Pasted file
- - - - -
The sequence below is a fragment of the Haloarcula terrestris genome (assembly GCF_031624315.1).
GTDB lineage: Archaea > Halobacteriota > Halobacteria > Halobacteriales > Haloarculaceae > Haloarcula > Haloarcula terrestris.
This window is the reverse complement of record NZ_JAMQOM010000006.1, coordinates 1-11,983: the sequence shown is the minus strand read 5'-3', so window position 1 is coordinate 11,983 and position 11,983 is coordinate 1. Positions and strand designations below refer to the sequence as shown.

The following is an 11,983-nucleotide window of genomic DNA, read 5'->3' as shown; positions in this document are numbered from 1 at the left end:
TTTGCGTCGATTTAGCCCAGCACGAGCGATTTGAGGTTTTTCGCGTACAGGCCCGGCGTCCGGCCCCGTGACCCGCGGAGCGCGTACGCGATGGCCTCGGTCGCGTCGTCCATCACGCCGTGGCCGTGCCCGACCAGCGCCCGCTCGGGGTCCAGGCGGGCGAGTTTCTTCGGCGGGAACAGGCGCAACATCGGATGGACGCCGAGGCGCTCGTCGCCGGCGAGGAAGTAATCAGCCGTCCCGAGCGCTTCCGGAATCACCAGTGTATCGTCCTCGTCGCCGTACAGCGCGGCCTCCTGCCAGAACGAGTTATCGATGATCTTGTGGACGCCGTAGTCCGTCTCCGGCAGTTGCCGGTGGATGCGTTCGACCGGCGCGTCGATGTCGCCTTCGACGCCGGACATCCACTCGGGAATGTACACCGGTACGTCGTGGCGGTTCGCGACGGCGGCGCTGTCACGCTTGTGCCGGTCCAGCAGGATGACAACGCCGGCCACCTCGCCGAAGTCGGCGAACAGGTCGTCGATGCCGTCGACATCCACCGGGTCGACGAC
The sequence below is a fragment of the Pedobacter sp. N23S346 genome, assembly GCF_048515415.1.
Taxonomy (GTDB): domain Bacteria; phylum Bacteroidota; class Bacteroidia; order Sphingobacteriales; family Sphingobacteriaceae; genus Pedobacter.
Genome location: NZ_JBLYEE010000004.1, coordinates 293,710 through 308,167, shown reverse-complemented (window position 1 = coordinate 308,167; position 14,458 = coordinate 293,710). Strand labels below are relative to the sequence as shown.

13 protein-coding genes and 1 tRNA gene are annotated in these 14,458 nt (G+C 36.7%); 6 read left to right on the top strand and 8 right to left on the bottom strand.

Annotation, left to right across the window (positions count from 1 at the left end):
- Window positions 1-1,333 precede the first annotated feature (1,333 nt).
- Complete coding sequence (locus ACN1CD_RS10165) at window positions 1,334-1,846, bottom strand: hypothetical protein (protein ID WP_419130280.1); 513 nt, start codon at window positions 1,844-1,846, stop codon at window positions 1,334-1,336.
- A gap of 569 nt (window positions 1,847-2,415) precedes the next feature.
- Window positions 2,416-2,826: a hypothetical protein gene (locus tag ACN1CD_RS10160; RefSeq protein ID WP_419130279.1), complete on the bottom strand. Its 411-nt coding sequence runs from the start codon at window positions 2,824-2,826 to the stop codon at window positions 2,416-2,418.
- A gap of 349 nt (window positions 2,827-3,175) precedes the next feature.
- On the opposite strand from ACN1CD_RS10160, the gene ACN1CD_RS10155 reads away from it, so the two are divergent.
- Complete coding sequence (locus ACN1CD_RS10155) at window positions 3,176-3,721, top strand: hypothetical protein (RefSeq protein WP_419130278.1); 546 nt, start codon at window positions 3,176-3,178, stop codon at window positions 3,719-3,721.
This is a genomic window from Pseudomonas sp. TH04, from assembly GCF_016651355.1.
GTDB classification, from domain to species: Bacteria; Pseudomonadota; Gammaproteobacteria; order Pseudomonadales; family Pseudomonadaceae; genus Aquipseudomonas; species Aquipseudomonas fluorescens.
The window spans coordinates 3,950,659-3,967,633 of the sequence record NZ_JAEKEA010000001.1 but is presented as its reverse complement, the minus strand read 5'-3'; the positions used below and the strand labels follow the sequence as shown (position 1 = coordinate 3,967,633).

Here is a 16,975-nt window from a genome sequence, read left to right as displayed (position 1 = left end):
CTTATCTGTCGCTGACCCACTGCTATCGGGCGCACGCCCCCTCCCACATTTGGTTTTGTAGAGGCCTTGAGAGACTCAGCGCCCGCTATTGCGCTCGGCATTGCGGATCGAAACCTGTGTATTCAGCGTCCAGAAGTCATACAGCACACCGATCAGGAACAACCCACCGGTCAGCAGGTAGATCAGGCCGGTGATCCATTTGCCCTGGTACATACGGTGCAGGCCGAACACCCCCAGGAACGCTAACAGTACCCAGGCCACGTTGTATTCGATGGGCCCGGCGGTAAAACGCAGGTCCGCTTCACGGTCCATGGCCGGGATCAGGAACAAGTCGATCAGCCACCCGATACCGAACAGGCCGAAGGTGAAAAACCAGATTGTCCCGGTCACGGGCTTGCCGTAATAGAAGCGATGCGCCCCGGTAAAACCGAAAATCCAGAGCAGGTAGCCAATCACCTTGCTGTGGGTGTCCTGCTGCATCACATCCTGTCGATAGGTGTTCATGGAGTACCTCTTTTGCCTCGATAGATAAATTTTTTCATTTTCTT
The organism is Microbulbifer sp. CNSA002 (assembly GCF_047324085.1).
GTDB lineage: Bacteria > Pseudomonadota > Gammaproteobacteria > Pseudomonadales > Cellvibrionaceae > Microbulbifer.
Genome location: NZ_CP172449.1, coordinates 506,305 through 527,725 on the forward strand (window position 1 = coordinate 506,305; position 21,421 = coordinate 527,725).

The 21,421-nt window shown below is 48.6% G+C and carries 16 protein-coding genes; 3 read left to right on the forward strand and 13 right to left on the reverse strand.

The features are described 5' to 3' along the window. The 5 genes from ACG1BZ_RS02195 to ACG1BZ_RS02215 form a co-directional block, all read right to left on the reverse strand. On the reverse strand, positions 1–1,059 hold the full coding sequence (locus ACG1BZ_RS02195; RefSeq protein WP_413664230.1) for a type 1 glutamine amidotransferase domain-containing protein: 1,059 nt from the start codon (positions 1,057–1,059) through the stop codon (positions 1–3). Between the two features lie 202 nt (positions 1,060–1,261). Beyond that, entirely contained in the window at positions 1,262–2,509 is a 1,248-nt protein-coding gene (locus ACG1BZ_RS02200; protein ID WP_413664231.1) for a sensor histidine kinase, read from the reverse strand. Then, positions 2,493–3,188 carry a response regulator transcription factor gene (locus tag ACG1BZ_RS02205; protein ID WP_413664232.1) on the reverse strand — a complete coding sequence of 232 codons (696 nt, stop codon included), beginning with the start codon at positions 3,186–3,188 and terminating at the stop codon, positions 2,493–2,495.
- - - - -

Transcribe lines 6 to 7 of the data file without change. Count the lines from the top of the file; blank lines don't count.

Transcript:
The sequence below is a fragment of the Pedobacter sp. N23S346 genome, assembly GCF_048515415.1.
Taxonomy (GTDB): domain Bacteria; phylum Bacteroidota; class Bacteroidia; order Sphingobacteriales; family Sphingobacteriaceae; genus Pedobacter.